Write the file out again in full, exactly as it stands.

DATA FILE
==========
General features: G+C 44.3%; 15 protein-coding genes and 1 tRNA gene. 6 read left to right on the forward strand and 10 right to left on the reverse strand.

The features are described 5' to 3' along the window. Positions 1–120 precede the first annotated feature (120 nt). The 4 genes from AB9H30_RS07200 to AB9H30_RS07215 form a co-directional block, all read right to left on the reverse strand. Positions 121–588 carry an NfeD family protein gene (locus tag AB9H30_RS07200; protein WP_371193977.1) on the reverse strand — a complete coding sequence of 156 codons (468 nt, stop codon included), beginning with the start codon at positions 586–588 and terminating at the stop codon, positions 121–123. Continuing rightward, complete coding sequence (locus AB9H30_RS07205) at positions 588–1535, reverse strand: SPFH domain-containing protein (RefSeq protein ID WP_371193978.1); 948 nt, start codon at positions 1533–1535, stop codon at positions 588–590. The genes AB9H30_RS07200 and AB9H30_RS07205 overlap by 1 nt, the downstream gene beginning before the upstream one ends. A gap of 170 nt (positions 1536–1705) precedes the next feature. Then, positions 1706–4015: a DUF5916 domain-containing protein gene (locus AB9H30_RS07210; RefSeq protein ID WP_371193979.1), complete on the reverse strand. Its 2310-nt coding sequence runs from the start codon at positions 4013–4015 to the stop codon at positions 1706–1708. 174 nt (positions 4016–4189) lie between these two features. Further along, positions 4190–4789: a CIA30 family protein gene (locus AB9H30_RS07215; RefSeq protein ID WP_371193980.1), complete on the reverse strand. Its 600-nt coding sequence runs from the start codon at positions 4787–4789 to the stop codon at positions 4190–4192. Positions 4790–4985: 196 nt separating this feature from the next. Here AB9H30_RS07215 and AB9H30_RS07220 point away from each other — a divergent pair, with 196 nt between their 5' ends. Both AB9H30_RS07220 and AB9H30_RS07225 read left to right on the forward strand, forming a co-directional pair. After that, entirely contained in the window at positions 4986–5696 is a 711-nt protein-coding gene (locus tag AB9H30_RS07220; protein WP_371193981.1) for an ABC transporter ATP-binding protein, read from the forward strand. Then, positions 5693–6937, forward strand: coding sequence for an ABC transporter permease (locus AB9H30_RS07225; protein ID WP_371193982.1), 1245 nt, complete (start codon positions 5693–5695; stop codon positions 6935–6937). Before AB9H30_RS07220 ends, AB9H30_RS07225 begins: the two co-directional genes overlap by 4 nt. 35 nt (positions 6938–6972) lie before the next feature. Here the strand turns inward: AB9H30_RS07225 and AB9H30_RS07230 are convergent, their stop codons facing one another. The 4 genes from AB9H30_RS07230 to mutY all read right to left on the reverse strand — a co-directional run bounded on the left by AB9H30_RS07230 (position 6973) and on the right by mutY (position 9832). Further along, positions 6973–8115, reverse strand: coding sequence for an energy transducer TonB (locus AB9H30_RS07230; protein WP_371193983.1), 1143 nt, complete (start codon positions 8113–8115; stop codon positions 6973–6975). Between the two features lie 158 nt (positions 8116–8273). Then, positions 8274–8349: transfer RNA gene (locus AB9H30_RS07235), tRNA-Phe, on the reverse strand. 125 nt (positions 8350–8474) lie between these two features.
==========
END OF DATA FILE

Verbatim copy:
General features: G+C 44.3%; 15 protein-coding genes and 1 tRNA gene. 6 read left to right on the forward strand and 10 right to left on the reverse strand.

The features are described 5' to 3' along the window. Positions 1–120 precede the first annotated feature (120 nt). The 4 genes from AB9H30_RS07200 to AB9H30_RS07215 form a co-directional block, all read right to left on the reverse strand. Positions 121–588 carry an NfeD family protein gene (locus tag AB9H30_RS07200; protein WP_371193977.1) on the reverse strand — a complete coding sequence of 156 codons (468 nt, stop codon included), beginning with the start codon at positions 586–588 and terminating at the stop codon, positions 121–123. Continuing rightward, complete coding sequence (locus AB9H30_RS07205) at positions 588–1535, reverse strand: SPFH domain-containing protein (RefSeq protein ID WP_371193978.1); 948 nt, start codon at positions 1533–1535, stop codon at positions 588–590. The genes AB9H30_RS07200 and AB9H30_RS07205 overlap by 1 nt, the downstream gene beginning before the upstream one ends. A gap of 170 nt (positions 1536–1705) precedes the next feature. Then, positions 1706–4015: a DUF5916 domain-containing protein gene (locus AB9H30_RS07210; RefSeq protein ID WP_371193979.1), complete on the reverse strand. Its 2310-nt coding sequence runs from the start codon at positions 4013–4015 to the stop codon at positions 1706–1708. 174 nt (positions 4016–4189) lie between these two features. Further along, positions 4190–4789: a CIA30 family protein gene (locus AB9H30_RS07215; RefSeq protein ID WP_371193980.1), complete on the reverse strand. Its 600-nt coding sequence runs from the start codon at positions 4787–4789 to the stop codon at positions 4190–4192. Positions 4790–4985: 196 nt separating this feature from the next. Here AB9H30_RS07215 and AB9H30_RS07220 point away from each other — a divergent pair, with 196 nt between their 5' ends. Both AB9H30_RS07220 and AB9H30_RS07225 read left to right on the forward strand, forming a co-directional pair. After that, entirely contained in the window at positions 4986–5696 is a 711-nt protein-coding gene (locus tag AB9H30_RS07220; protein WP_371193981.1) for an ABC transporter ATP-binding protein, read from the forward strand. Then, positions 5693–6937, forward strand: coding sequence for an ABC transporter permease (locus AB9H30_RS07225; protein ID WP_371193982.1), 1245 nt, complete (start codon positions 5693–5695; stop codon positions 6935–6937). Before AB9H30_RS07220 ends, AB9H30_RS07225 begins: the two co-directional genes overlap by 4 nt. 35 nt (positions 6938–6972) lie before the next feature. Here the strand turns inward: AB9H30_RS07225 and AB9H30_RS07230 are convergent, their stop codons facing one another. The 4 genes from AB9H30_RS07230 to mutY all read right to left on the reverse strand — a co-directional run bounded on the left by AB9H30_RS07230 (position 6973) and on the right by mutY (position 9832). Further along, positions 6973–8115, reverse strand: coding sequence for an energy transducer TonB (locus AB9H30_RS07230; protein WP_371193983.1), 1143 nt, complete (start codon positions 8113–8115; stop codon positions 6973–6975). Between the two features lie 158 nt (positions 8116–8273). Then, positions 8274–8349: transfer RNA gene (locus AB9H30_RS07235), tRNA-Phe, on the reverse strand. 125 nt (positions 8350–8474) lie between these two features.